Heaven and hell: forty eight hours in Bosnia

Outside the thick snow quickly covered the tables perched precariously on the wooded mountain side.

Inside the Belje Vode Hotel we bantered with the local forest rangers over pints of Serbian beer about Chelsea’s chances of beating Barcelona (we were right) while we all sat out the sudden April snow fall over the Kozara National Park – 175 square kilometres of pristine mountains half an hour outside Banja Luka, the capital of the Republika Srpksa, the Serbian autonomous area in north-west Bosnia.

Yet just half an hour before the laughter we had looked for – and failed to find – the site of the infamous Serbian Omarska concentration camp. Pictures of its starving and shaven-headed prisoners in 1992 helped tell the world about the true nature of the Bosnian war.

Instead we found a wooden church with the Serbian flag flying.

However, I should have known that my time in the republic was going to be a journey from heaven to hell and back again when shortly after David Bailey MBE picked me up from Zagreb airport in Croatia as a guest of his new company Holiday In Bosnia he warned me not to stray too far from main roads and paths due to the danger of minefields. Overgrown woods and fields are a sure sign of mines.

No wonder some of my friends thought a Holiday In Bosnia sounded like a contradiction in terms.

Bailey is an ex-British soldier, Digital Influence evangelist  and world music blogger who decided to stay behind in Banja Luka with local girl Tam when the NATO peacekeepers pulled out. His MBE was awarded for his work in post-conflict reconciliation in Bosnia and Kosovo.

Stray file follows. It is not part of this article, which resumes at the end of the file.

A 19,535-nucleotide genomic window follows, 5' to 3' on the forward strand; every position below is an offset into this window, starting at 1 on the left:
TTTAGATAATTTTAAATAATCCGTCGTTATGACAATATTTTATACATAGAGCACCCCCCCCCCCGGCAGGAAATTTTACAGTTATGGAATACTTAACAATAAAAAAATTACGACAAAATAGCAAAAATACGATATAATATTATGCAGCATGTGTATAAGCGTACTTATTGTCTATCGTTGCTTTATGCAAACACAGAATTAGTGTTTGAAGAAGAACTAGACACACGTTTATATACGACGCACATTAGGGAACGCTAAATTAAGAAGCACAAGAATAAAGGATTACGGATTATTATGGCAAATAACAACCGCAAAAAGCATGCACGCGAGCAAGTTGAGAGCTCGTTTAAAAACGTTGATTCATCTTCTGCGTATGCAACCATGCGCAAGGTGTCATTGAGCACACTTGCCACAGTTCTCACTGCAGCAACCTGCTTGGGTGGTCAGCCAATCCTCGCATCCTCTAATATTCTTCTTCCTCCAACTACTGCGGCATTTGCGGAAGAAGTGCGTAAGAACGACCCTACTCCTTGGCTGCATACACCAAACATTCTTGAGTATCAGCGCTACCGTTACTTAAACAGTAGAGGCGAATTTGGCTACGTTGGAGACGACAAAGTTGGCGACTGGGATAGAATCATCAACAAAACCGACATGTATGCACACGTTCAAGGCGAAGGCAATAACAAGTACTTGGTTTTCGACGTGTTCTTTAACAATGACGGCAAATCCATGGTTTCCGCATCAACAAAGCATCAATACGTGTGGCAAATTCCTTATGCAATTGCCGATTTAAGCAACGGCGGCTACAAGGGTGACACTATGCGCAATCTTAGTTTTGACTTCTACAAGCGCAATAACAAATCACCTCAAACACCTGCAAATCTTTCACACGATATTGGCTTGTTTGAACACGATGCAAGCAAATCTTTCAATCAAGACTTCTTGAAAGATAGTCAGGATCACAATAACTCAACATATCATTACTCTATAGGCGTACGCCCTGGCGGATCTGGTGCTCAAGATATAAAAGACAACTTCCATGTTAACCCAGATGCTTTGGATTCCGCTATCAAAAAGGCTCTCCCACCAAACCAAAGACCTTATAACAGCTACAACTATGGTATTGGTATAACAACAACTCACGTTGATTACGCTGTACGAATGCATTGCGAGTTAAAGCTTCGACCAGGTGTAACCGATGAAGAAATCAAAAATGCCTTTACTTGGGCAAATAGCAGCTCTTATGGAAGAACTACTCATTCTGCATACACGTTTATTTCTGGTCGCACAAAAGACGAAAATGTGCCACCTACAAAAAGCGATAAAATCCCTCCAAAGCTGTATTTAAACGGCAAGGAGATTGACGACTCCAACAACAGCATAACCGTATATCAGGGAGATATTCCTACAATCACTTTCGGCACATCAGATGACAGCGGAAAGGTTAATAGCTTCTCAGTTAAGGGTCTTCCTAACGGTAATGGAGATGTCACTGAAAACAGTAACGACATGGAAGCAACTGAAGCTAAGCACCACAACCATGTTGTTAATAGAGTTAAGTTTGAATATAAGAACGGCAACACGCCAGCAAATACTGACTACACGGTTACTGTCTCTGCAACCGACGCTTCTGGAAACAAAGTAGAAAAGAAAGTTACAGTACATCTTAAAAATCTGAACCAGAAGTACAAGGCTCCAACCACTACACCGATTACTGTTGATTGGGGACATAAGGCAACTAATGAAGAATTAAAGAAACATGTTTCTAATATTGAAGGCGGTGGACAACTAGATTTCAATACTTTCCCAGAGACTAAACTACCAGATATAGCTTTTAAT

Holiday In Bosnia is his personal attempt to help change Western perceptions of a country he loves and to help the Serbs into the international community. Despite the two-hour drive, Zagreb airport was the closest, with decent flights to Banja Luka. Sarajevo at the moment (there is a motorway being built) is a five-hour drive through the mountains from the city whose Muslim and Croat population was forced to leave during the war.

Although within ten minutes of passing through a boarder whose main purpose seemed to be to tell us that “you are no longer in 21st-century Europe”, it got surreal rather than dangerous when we stopped at Actos.

Actos is a bar near the village of Nova Topola whose garden full of giraffes, castles and rococo garden furniture seemed to owe more to Hallmark Cards than Tito. While we drank pints of the fresh-tasting local beer, Nektar Pivo, ate handfuls of salty thin Bosnian pretzels and talked of the war (Bailey describes it as a conflict that was frozen by NATO rather than one that had ended), picture-perfect families had their tea-time pizza. Few people spoke English – certainly in this part of Bosnia.

The accommodation Holiday In Bosnia offered me was a clean, modernized and comfortable summer holiday apartment hidden amidst the orchards that cover the hills outside Banja Luka. The speed of the broadband put mine at home in Oxford to shame.

That evening, after a day spent driving, it was no surprise that Banja Luka should appear to be a series of snap shots of a city  wearily gearing itself up for the night after a big weekend (in this case the Orthodox Easter bank holiday). Or perhaps it was the clear walnut rakia that we tried out before we set out for dinner.